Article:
About Me

I’m Tam and I love outdoor adventure.  I set up this blog when I decided to thru-hike the 272 mile long “Long Trail” of Vermont so that I could update my friends and family with pictures and stories along the way.  I hiked Southbound from the Vermont/Canadian border into Massachusetts in August of 2016.   It took me 26 days including 2 days off (“zeros” in trail lingo).  It was my first and only “thru-hike” (meaning hiking an entire trail all at once).  You can read the whole story here.  My longest backpacking trip before the Long Trail was a 5 night section of the Appalachian Trail in Maine.  Other then that I’ve done a handful of 2 and 3-day backpacking trips and lots of big day hikes.

In 2018 I completed the NH48 (This refers to the Forty-Eight recognized Four Thousand Footers of New Hampshire).  I am now loosely working on the NE67 (New England 4,000 footers that include Vermont and Maine)

I started hiking in my early 30’s.  Before I got into hiking, my skateboard was my main vehicle of adventure and I’ve been back and forth across the country and up and down both coasts seeking the empty swimming pools of southern California, the dry drainage ditches of the Southwest and concrete skateparks with bowls designed to replicate the empty swimming pools that inspired them.   I would read about the newest biggest skateparks in the magazines and then plan a trip to go skate them.  On these road trips I would often detour into National Parks and take short hikes across landscapes that blew my mind that I had no prior knowledge of.  I first saw PCT (Pacific Crest Trail) Hikers with huge packs in the late 90’s while driving thru the Mohave Desert.  I had no idea what the PCT was at the time but I had great curiosity about these backpackers staggering out of the 120º desert and wondered what the heck they were doing out there and how they even got there.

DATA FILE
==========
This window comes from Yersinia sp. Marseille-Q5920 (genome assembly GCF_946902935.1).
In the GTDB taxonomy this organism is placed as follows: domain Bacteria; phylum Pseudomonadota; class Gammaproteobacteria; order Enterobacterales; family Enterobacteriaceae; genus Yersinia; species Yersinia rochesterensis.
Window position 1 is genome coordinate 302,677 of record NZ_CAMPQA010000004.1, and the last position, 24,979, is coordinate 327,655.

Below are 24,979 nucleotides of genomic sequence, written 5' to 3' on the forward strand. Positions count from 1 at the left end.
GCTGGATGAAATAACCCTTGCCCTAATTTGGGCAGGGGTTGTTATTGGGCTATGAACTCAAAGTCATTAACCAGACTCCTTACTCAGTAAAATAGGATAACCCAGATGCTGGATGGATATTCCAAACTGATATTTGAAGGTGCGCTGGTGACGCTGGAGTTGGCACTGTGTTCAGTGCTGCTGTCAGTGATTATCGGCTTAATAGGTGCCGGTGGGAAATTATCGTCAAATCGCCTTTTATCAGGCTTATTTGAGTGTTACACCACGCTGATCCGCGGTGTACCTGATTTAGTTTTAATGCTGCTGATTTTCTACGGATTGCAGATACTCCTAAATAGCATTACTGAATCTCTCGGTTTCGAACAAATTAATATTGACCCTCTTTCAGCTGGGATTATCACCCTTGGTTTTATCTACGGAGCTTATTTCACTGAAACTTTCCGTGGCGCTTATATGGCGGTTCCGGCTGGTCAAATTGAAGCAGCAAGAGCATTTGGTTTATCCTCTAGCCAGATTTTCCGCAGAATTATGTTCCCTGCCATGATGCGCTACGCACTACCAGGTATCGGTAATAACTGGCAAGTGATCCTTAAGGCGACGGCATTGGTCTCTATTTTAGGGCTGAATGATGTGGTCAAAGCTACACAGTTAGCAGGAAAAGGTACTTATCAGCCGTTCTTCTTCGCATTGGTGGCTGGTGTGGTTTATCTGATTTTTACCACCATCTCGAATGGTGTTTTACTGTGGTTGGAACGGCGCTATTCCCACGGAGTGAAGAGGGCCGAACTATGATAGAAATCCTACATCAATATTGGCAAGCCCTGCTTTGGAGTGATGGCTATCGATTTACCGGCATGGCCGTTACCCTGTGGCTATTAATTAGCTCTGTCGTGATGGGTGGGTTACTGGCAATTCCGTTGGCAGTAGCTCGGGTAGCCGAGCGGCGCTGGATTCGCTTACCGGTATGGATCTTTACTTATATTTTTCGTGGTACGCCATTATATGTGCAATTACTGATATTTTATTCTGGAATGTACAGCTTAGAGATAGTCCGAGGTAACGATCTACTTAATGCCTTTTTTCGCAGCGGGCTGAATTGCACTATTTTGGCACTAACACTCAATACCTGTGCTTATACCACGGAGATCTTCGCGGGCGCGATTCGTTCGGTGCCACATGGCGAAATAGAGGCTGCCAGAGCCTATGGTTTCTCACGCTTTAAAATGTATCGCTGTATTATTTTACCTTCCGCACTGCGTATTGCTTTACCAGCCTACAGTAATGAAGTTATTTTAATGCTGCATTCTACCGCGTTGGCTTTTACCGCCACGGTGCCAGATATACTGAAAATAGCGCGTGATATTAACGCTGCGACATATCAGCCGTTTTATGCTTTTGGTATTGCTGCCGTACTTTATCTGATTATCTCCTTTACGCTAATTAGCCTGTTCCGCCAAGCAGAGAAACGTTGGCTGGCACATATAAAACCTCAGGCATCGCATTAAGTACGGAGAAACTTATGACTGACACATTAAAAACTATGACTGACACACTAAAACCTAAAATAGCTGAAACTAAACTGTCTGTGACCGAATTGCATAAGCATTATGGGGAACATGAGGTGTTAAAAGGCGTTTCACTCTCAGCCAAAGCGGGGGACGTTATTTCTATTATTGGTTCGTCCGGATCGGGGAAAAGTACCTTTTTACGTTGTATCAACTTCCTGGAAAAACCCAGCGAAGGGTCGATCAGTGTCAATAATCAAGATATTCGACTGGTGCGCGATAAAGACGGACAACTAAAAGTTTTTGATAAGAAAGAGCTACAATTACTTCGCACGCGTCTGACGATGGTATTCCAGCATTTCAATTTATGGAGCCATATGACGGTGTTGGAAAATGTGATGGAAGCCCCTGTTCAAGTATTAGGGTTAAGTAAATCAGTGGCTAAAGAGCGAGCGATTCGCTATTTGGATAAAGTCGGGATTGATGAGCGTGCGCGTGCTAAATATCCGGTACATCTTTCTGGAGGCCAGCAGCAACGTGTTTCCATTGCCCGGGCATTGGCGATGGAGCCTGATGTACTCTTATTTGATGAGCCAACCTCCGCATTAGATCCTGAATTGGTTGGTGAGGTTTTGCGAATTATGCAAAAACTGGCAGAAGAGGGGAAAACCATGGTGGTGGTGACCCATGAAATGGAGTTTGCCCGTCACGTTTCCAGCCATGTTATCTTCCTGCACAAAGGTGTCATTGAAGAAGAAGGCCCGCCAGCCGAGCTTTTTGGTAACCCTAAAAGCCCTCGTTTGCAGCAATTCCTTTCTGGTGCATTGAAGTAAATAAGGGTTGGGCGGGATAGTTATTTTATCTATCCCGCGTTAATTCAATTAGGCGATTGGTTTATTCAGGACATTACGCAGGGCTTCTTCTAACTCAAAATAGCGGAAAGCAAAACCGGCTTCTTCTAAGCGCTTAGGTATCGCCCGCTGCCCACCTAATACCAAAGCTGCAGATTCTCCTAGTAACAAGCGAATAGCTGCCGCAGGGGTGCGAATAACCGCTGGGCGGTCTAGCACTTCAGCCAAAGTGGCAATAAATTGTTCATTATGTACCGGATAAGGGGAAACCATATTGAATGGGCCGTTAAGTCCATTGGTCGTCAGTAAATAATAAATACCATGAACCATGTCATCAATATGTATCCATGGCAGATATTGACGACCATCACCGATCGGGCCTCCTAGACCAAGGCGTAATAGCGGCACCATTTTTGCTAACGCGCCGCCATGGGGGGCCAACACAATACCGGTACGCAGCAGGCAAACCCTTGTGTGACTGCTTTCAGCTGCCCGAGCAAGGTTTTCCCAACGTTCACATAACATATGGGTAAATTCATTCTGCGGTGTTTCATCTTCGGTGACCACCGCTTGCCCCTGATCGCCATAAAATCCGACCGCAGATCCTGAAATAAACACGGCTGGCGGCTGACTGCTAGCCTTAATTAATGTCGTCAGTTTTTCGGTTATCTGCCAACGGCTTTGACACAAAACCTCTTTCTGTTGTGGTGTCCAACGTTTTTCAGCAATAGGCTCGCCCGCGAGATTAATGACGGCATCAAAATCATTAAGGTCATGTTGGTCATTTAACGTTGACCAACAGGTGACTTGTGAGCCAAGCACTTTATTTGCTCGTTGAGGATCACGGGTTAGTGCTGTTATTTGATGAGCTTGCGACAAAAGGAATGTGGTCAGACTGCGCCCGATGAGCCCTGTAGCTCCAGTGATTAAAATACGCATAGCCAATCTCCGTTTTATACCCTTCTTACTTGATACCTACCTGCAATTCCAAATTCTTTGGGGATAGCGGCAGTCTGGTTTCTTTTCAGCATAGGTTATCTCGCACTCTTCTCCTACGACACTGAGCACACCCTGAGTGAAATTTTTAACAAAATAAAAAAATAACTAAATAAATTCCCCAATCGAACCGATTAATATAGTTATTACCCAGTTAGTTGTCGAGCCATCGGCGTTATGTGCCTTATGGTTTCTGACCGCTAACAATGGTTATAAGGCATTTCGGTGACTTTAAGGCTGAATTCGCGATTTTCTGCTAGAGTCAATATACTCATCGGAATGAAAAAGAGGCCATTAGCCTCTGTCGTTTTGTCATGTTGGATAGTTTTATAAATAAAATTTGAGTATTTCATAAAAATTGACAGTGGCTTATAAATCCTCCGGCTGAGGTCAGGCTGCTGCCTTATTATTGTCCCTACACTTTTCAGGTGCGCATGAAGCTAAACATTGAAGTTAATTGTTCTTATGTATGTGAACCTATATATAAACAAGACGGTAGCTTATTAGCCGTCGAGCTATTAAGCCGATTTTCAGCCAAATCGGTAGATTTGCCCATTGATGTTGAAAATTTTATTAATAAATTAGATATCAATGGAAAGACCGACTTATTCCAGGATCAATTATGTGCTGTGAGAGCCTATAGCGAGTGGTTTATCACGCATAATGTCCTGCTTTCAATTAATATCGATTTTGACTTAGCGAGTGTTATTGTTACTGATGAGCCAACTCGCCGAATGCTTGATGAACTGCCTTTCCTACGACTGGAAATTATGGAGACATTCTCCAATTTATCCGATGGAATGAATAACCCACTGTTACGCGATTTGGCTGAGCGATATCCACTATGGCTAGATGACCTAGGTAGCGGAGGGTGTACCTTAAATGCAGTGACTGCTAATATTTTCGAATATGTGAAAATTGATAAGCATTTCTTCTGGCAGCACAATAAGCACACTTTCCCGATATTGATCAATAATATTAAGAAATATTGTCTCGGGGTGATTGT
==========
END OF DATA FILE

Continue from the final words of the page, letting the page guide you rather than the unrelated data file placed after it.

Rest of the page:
“Cariboose” was my first trail name and I used it on the Long Trail.  A trail name is like a nickname or pseudonym or alias that hikers sometimes use on long distance hiking trails when writing in trail logs which are notebooks often located at shelters along the trail.  In these logs, hikers can write about their day, leave notes for each other, communicate about lost and found items and share bits of trail news like bear activity, water info and trail detours.  I make up new trail names every time I go hiking, inspired by whatever arises with my hiking companion, and its one of many amusing ways I like to entertain myself on a long hike, its also one of the many ways I weave together these adventure stories.

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